15 Feb Herniated Disc (Slipped/Prolapsed/Bulging disc)
What is it?
Intervertebral discs are found between each of the vertebrae in the spine, they act as shock absorbers and weight bearers. These discs contain two types of material, the outside area which is made of fibrocartilage and arranged like layers of an onion and the central part which is made of gelatinous substance (like jam doughnut!).
A herniated disc is a normal feature of age-related degeneration and is very common in people with and without back pain, although it is also commonly attributed to lifting and injuries. It occurs when the fibrous outer layer of the disc tears/ruptures, allowing the inner jam-like portion of the disc to bulge or protrude outward. Herniations most frequently occur in the lower back (lumbar spine) or upper back (cervical spine) (www.backcare.org.uk)
Disc issues can cause back pain and neck pain, as well as symptoms such as numbness, a tingling sensation, or weakness in other areas of the body.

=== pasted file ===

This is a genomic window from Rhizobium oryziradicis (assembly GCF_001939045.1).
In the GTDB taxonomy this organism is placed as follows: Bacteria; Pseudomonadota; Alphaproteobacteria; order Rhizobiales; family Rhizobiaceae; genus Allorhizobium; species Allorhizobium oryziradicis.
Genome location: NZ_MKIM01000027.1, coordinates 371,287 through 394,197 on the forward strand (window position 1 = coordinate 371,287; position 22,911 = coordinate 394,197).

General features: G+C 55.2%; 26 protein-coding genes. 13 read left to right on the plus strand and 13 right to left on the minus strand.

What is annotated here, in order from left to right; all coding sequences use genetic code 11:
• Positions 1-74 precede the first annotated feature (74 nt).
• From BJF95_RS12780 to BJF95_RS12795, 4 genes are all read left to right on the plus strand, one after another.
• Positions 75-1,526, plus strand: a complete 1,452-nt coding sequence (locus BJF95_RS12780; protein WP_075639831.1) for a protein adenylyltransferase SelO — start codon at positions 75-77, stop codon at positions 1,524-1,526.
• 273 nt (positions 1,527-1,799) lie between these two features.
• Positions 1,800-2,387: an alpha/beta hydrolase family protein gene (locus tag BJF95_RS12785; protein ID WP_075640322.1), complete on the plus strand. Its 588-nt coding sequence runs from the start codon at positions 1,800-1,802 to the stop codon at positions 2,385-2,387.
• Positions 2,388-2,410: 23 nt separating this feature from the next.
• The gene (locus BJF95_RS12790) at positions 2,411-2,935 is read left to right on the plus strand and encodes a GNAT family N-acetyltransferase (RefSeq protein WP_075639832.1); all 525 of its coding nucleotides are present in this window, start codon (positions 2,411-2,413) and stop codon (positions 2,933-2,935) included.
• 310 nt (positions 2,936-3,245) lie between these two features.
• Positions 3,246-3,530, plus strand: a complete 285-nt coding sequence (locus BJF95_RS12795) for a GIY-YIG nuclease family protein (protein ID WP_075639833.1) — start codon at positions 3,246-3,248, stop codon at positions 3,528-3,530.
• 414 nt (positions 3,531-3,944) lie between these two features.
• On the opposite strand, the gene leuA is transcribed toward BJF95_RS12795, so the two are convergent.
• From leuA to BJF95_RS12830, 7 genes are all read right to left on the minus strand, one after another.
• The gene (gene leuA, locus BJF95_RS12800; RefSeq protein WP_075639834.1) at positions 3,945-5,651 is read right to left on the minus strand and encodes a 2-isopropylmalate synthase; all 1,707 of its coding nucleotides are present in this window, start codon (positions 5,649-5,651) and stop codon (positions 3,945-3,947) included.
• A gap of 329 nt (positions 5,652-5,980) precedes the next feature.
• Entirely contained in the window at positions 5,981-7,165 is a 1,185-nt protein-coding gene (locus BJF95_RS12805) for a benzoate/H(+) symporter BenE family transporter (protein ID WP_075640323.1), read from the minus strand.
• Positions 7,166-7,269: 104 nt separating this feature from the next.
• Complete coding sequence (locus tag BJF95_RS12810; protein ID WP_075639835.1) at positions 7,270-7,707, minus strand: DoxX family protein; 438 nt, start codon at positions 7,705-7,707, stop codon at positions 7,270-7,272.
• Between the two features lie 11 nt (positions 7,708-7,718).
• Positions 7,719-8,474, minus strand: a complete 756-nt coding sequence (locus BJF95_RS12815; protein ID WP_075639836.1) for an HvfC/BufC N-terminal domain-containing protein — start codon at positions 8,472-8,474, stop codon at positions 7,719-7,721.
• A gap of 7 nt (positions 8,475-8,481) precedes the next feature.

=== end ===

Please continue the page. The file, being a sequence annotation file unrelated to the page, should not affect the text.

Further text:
How can Pilates help?
Pilates can help by focusing on improvements to posture and core strength. There are some things to consider when exercising and depending on where the disc is, you should avoid flexing the spine forward in the affected area until you start to heal. Focus on exercises that increase core stability and maintain length and the natural shape of your spine, such as those with a focus on back extension which strengthen spinal muscles such as Diamond Press, activation of your deepest abdominal muscles with exercises such as Bent Knee Fall Out and Leg Lifts.
Strengthening your core stabilising muscles, improving your posture and functional movements through regular Pilates sessions could help to prevent any further disc related issues. Always ensure that you are working with an experienced and qualified Pilates teacher and seek advice from your health professional before embarking upon any exercise.
Other sources of information